We at j’adorais love love fashion… and Milan has always meant the most extravagant and beautiful of fashion… but in April every year Milan is home to another world of design – furniture and product design from all around the world, known to all as the Salone Internazionale del Mobile di Milano. It is the biggest design week in the world and attracts all the top designers from all around the world to showcase the latest and best in design.
This year I decided to see what the world of design was about and finally checked out the wonderful Milano.
First up on the itinerary was Gaussian Blur, an event conceived by designers Moritz Waldemeyer and Florian Dussopt and sponsored by gin masters Bombay Sapphire. I felt a little out-of-place as the place was spilling with the top designers of the world, lucky for me there were some pretty tunes spinning and cocktails to enjoy whilst gazing at the installation created by the designers. The installation, the Bombay Twist, was huge chandelier of floating bottles in a tornado like spiral with beautiful imagery projected on the silk screens that created an ethereal atmosphere at the event.
It was nice to see what the fashion being displayed by the designers as well.
With Milan Design Week lasting a week, and me only being there for 2 days, I was only able to see a handful of the exhibitions – last year there were over 1200 exhibitors! Unlike Fashion Week that is only open to the lucky people working in fashion, Design Week is open to the public on the Saturday and Sunday of the week.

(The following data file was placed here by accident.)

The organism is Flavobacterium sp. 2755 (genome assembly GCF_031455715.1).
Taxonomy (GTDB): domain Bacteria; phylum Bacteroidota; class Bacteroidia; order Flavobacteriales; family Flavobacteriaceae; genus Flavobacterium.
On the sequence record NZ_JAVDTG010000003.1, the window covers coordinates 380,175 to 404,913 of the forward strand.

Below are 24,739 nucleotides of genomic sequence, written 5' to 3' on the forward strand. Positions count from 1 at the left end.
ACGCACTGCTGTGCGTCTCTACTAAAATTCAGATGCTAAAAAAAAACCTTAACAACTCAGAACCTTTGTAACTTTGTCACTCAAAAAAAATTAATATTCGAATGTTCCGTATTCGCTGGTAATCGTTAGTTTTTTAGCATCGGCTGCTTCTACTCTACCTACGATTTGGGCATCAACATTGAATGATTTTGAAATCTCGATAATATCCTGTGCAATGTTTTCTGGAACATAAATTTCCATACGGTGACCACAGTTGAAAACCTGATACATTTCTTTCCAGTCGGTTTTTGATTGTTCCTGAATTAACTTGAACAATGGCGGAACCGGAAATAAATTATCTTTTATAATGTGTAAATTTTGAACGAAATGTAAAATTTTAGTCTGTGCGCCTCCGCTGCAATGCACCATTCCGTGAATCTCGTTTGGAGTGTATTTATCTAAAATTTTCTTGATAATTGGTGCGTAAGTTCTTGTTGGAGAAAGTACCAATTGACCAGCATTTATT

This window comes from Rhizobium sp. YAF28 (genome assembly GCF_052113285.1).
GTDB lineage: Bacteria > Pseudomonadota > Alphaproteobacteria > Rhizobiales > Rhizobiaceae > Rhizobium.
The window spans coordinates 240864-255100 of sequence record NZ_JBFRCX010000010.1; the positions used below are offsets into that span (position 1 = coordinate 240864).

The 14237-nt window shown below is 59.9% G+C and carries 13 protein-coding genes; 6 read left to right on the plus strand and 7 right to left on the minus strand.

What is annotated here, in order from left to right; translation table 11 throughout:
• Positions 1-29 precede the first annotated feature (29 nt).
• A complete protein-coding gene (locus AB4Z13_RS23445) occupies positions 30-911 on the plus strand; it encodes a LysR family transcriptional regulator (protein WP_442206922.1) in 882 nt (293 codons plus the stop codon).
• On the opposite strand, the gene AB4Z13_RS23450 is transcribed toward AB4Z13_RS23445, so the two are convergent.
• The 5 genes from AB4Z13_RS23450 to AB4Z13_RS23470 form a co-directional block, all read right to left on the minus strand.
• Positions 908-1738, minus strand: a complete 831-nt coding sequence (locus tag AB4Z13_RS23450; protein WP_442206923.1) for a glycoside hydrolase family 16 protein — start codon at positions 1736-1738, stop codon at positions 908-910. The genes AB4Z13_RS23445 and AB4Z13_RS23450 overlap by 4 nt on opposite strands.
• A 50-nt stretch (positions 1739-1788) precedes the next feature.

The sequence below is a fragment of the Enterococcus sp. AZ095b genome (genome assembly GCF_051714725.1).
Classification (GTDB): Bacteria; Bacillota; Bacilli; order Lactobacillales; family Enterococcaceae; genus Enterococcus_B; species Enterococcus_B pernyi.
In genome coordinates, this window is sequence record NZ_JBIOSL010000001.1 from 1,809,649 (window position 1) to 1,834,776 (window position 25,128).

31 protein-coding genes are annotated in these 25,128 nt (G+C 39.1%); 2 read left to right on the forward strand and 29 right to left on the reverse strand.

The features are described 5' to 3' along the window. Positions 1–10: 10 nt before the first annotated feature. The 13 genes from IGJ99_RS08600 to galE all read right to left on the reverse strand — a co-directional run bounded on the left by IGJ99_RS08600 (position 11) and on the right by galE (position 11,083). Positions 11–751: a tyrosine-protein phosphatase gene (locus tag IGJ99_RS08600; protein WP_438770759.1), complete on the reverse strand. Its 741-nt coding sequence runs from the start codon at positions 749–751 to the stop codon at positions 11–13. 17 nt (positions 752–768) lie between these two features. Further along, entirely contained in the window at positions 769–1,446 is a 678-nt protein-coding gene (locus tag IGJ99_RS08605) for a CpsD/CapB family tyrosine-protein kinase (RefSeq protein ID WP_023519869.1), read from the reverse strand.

The first exhibition that was truly spectacular was the Triennale di Milano, Milan’s design museum that was jam packed with stunning pieces over 2 levels. This museum is set in the beautiful Parco Sempione, a beautiful park to visit right in the centre of the city and also the home of the stunning Castello Sforza.
Apologies, but as there were so many beautiful designs, I failed to get the name of all the designers.
On the other side of the park is an area called Brera is an area with lots of smaller exhibitions, including one by ingo maurer.
The next piece is a chandelier by Moritz Waldemeyer made of LED candles.
On the other corner of Milan was an exhibition by London’s Tom Dixon.
(I was lucky enough to pick up some of these beautiful light fixtures last year at Tom Dixon’s sample sale…)
This exhibition was one of the highlights of the week, with many up and coming designers showcasing their favourite pieces in the atrium of Milan’s Science Museum.
One word of warning, there are over 300,000 visitors to Milan Design Week, so if you want to book any accommodation or restaurants around design week, make sure to book WAY in advance. Whereas usually my photos from trips consist of only food, this trip they were only of beautiful designs, as my quest for the perfect pasta has yet to be fulfilled.